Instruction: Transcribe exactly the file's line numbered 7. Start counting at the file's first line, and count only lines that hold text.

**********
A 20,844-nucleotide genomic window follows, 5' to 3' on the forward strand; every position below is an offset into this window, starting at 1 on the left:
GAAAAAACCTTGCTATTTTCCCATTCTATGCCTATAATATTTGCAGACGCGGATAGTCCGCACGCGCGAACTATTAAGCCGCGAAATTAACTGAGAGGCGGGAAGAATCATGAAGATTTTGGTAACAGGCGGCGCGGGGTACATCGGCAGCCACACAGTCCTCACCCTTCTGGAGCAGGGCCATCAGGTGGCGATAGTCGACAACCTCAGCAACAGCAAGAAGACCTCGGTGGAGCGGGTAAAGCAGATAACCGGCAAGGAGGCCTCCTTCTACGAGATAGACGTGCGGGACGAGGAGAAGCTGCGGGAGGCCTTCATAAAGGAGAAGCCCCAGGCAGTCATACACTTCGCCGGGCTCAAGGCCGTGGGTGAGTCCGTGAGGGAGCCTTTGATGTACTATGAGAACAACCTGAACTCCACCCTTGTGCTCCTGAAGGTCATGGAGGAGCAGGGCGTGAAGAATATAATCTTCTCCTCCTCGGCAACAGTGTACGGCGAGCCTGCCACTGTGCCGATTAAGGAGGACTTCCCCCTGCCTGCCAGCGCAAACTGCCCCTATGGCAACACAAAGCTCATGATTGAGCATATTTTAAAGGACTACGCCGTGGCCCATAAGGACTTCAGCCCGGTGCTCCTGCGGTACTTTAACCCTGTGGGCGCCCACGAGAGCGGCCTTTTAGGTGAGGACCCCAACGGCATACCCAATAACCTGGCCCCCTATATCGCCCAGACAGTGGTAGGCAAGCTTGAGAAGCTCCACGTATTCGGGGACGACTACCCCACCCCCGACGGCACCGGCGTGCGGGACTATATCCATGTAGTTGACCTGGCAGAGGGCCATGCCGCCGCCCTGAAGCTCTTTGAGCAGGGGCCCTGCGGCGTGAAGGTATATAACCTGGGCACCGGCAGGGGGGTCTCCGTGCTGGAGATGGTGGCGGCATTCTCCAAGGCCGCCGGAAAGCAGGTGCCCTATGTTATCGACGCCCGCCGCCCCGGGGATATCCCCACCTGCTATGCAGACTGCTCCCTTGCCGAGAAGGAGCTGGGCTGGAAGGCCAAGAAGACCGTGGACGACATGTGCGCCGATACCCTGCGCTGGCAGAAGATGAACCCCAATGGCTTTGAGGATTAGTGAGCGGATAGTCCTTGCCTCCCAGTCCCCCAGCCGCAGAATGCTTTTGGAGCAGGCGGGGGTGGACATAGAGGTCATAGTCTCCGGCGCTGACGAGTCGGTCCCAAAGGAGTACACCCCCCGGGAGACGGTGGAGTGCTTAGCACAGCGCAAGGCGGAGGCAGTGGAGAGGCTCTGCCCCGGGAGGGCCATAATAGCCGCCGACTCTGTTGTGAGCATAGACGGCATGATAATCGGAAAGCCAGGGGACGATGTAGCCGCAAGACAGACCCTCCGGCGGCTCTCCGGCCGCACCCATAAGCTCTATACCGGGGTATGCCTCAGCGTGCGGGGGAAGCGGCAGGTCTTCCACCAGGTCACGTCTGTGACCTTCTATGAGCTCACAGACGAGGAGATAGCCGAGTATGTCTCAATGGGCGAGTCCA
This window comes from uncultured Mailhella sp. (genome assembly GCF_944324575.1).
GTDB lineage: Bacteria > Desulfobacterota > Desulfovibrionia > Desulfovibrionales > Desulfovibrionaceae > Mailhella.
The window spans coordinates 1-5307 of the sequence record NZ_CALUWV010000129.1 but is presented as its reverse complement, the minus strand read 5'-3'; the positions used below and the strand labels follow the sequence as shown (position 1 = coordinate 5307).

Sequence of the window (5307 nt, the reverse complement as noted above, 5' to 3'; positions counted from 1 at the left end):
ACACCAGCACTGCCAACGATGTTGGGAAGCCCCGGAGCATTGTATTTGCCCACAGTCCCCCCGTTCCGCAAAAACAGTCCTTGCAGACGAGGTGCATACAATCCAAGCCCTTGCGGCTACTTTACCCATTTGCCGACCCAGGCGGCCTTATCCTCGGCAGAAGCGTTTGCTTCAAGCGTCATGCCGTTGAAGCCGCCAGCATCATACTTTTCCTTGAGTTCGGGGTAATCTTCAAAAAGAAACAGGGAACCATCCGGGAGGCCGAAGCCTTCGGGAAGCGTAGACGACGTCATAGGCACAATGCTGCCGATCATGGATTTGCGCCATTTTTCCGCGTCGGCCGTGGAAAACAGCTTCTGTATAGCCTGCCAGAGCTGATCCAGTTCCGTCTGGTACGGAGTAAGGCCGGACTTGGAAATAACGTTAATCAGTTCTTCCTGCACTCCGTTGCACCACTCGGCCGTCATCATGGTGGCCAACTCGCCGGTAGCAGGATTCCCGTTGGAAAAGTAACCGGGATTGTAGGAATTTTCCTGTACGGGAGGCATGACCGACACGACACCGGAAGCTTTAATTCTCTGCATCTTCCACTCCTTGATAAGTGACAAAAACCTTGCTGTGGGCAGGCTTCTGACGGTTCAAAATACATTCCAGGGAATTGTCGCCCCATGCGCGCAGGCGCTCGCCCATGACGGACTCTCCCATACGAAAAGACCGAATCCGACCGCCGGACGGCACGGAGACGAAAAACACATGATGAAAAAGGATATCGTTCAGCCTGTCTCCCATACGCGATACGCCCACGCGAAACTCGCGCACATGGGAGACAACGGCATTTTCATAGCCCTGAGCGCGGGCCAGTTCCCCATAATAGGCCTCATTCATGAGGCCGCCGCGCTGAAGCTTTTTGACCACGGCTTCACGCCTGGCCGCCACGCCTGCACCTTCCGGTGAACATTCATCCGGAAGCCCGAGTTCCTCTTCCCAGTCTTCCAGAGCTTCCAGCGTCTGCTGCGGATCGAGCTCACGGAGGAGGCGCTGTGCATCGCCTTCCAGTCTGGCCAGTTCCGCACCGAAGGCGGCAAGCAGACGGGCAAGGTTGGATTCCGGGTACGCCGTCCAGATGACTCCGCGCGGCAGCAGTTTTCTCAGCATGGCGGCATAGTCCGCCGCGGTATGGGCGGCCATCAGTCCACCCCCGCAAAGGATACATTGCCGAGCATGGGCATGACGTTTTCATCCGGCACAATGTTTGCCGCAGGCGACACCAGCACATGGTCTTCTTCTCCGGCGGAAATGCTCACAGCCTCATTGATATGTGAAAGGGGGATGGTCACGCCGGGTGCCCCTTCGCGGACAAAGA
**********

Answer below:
ACACCAGCACTGCCAACGATGTTGGGAAGCCCCGGAGCATTGTATTTGCCCACAGTCCCCCCGTTCCGCAAAAACAGTCCTTGCAGACGAGGTGCATACAATCCAAGCCCTTGCGGCTACTTTACCCATTTGCCGACCCAGGCGGCCTTATCCTCGGCAGAAGCGTTTGCTTCAAGCGTCATGCCGTTGAAGCCGCCAGCATCATACTTTTCCTTGAGTTCGGGGTAATCTTCAAAAAGAAACAGGGAACCATCCGGGAGGCCGAAGCCTTCGGGAAGCGTAGACGACGTCATAGGCACAATGCTGCCGATCATGGATTTGCGCCATTTTTCCGCGTCGGCCGTGGAAAACAGCTTCTGTATAGCCTGCCAGAGCTGATCCAGTTCCGTCTGGTACGGAGTAAGGCCGGACTTGGAAATAACGTTAATCAGTTCTTCCTGCACTCCGTTGCACCACTCGGCCGTCATCATGGTGGCCAACTCGCCGGTAGCAGGATTCCCGTTGGAAAAGTAACCGGGATTGTAGGAATTTTCCTGTACGGGAGGCATGACCGACACGACACCGGAAGCTTTAATTCTCTGCATCTTCCACTCCTTGATAAGTGACAAAAACCTTGCTGTGGGCAGGCTTCTGACGGTTCAAAATACATTCCAGGGAATTGTCGCCCCATGCGCGCAGGCGCTCGCCCATGACGGACTCTCCCATACGAAAAGACCGAATCCGACCGCCGGACGGCACGGAGACGAAAAACACATGATGAAAAAGGATATCGTTCAGCCTGTCTCCCATACGCGATACGCCCACGCGAAACTCGCGCACATGGGAGACAACGGCATTTTCATAGCCCTGAGCGCGGGCCAGTTCCCCATAATAGGCCTCATTCATGAGGCCGCCGCGCTGAAGCTTTTTGACCACGGCTTCACGCCTGGCCGCCACGCCTGCACCTTCCGGTGAACATTCATCCGGAAGCCCGAGTTCCTCTTCCCAGTCTTCCAGAGCTTCCAGCGTCTGCTGCGGATCGAGCTCACGGAGGAGGCGCTGTGCATCGCCTTCCAGTCTGGCCAGTTCCGCACCGAAGGCGGCAAGCAGACGGGCAAGGTTGGATTCCGGGTACGCCGTCCAGATGACTCCGCGCGGCAGCAGTTTTCTCAGCATGGCGGCATAGTCCGCCGCGGTATGGGCGGCCATCAGTCCACCCCCGCAAAGGATACATTGCCGAGCATGGGCATGACGTTTTCATCCGGCACAATGTTTGCCGCAGGCGACACCAGCACATGGTCTTCTTCTCCGGCGGAAATGCTCACAGCCTCATTGATATGTGAAAGGGGGATGGTCACGCCGGGTGCCCCTTCGCGGACAAAGA